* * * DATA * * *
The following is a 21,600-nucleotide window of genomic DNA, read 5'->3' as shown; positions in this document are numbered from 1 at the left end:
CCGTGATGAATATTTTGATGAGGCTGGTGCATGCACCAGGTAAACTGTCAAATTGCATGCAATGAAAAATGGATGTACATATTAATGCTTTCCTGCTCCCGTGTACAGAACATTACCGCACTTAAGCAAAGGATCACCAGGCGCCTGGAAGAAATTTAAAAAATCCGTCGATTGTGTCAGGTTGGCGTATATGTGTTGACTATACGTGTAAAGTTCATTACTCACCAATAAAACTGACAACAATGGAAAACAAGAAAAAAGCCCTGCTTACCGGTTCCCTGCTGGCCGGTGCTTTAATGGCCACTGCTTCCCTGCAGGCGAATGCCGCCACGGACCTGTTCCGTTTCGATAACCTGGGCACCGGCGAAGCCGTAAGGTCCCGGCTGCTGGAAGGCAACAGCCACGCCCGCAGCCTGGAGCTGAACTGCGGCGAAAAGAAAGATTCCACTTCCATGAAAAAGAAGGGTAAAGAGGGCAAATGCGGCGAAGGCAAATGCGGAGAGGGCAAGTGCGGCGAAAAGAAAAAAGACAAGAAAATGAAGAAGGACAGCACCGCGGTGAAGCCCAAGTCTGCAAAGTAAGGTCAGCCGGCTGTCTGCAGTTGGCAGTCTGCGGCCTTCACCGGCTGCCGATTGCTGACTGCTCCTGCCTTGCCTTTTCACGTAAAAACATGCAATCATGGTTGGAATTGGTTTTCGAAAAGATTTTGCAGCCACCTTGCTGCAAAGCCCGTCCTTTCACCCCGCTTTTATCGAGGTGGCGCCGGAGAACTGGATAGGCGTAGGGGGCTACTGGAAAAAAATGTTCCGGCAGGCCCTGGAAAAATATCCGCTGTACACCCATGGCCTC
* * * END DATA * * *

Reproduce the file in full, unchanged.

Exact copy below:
The following is a 21,600-nucleotide window of genomic DNA, read 5'->3' as shown; positions in this document are numbered from 1 at the left end:
CCGTGATGAATATTTTGATGAGGCTGGTGCATGCACCAGGTAAACTGTCAAATTGCATGCAATGAAAAATGGATGTACATATTAATGCTTTCCTGCTCCCGTGTACAGAACATTACCGCACTTAAGCAAAGGATCACCAGGCGCCTGGAAGAAATTTAAAAAATCCGTCGATTGTGTCAGGTTGGCGTATATGTGTTGACTATACGTGTAAAGTTCATTACTCACCAATAAAACTGACAACAATGGAAAACAAGAAAAAAGCCCTGCTTACCGGTTCCCTGCTGGCCGGTGCTTTAATGGCCACTGCTTCCCTGCAGGCGAATGCCGCCACGGACCTGTTCCGTTTCGATAACCTGGGCACCGGCGAAGCCGTAAGGTCCCGGCTGCTGGAAGGCAACAGCCACGCCCGCAGCCTGGAGCTGAACTGCGGCGAAAAGAAAGATTCCACTTCCATGAAAAAGAAGGGTAAAGAGGGCAAATGCGGCGAAGGCAAATGCGGAGAGGGCAAGTGCGGCGAAAAGAAAAAAGACAAGAAAATGAAGAAGGACAGCACCGCGGTGAAGCCCAAGTCTGCAAAGTAAGGTCAGCCGGCTGTCTGCAGTTGGCAGTCTGCGGCCTTCACCGGCTGCCGATTGCTGACTGCTCCTGCCTTGCCTTTTCACGTAAAAACATGCAATCATGGTTGGAATTGGTTTTCGAAAAGATTTTGCAGCCACCTTGCTGCAAAGCCCGTCCTTTCACCCCGCTTTTATCGAGGTGGCGCCGGAGAACTGGATAGGCGTAGGGGGCTACTGGAAAAAAATGTTCCGGCAGGCCCTGGAAAAATATCCGCTGTACACCCATGGCCTC